The original article is available here.
By Carolyn Parkinson, Adam M. Kleinbaum, & Thalia Wheatley
Human social networks are overwhelmingly homophilous: individuals tend to befriend others who are similar to them in terms of a range of physical attributes (e.g., age, gender). Do similarities among friends reflect deeper similarities in how we perceive, interpret, and respond to the world? To test whether friendship, and more generally, social network proximity, is associated with increased similarity of real-time mental responding, we used functional magnetic resonance imaging to scan subjects’ brains during free viewing of naturalistic movies. Here we show evidence for neural homophily: neural responses when viewing audiovisual movies are exceptionally similar among friends, and that similarity decreases with increasing distance in a real-world social network. These results suggest that we are exceptionally similar to our friends in how we perceive and respond to the world around us, which has implications for interpersonal influence and attraction.
Read the article here.
by Johanne Saint-Charles and Pierre Mongeau
Adopting a socio-semantic perspective, this study aims to verify the relation between social influence and discourse similarity networks in workgroups and explore its modification over time. Data consist of video transcripts of 45, 3-h group meetings and weekly sociometric questionnaires. Relation between tie strength, actor centrality within the influence network, and shared elements of discourse between group members are examined over time. Observed correlations support the hypothesis of a relation between social influence and discourse similarity. Changes over time suggest a similarity threshold above which the relation between similarity and influence is reversed.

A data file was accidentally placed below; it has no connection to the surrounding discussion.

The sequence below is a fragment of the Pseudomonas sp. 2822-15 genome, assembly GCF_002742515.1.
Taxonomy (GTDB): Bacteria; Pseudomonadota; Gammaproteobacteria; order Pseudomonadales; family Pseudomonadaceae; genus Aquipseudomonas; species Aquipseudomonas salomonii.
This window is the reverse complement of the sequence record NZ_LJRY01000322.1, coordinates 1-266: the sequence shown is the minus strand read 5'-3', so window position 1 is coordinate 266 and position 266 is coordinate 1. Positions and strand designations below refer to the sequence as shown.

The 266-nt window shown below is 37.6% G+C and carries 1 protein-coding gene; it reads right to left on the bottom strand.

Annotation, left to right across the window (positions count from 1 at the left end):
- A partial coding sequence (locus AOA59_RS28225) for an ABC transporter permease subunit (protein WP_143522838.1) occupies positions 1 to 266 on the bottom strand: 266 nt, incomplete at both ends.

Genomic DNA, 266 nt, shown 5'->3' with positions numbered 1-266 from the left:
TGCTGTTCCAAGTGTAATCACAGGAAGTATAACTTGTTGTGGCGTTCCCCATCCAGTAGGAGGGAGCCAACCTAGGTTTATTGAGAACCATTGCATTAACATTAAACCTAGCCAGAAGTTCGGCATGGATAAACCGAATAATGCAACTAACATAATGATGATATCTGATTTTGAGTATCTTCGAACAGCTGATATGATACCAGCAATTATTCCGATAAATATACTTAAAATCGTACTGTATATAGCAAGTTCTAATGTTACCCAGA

Read the full article here.
Anthropologists have long argued that fear of victimization through witchcraft accusations promotes cooperation in small-scale societies. Others have argued that witchcraft beliefs undermine trust and therefore reduce social cohesion. However, there are very few, if any, quantified empirical examples demonstrating how witchcraft labels can structure cooperation in real human communities. Here we show a case from a farming community in China where people labelled zhu were thought capable of supernatural activity, particularly poisoning food. The label was usually applied to adult women heads of household and often inherited down the female line. We found that those in zhuhouseholds were less likely to give or receive gifts or farm help to or from non-zhu households; nor did they have sexual partnerships or children with those in non-zhu households. However, those in zhuhouseholds did preferentially help and reproduce with each other. Although the tag is common knowledge to other villagers and used in cooperative and reproductive partner choice, we found no evidence that this assortment was based on cooperativeness or quality. We favour the explanation that stigmatization originally arose as a mechanism to harm female competitors. Once established, fear that the trait is transmissible may help explain the persistence of this deep-rooted cultural belief.